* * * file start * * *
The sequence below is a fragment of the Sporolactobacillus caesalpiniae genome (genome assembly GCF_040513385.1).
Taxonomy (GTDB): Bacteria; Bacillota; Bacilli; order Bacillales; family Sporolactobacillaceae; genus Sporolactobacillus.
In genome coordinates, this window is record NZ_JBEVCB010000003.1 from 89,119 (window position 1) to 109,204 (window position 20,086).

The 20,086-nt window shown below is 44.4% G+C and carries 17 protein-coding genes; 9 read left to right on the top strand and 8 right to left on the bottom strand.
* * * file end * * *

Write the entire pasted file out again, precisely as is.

The sequence below is a fragment of the Sporolactobacillus caesalpiniae genome (genome assembly GCF_040513385.1).
Taxonomy (GTDB): Bacteria; Bacillota; Bacilli; order Bacillales; family Sporolactobacillaceae; genus Sporolactobacillus.
In genome coordinates, this window is record NZ_JBEVCB010000003.1 from 89,119 (window position 1) to 109,204 (window position 20,086).

The 20,086-nt window shown below is 44.4% G+C and carries 17 protein-coding genes; 9 read left to right on the top strand and 8 right to left on the bottom strand.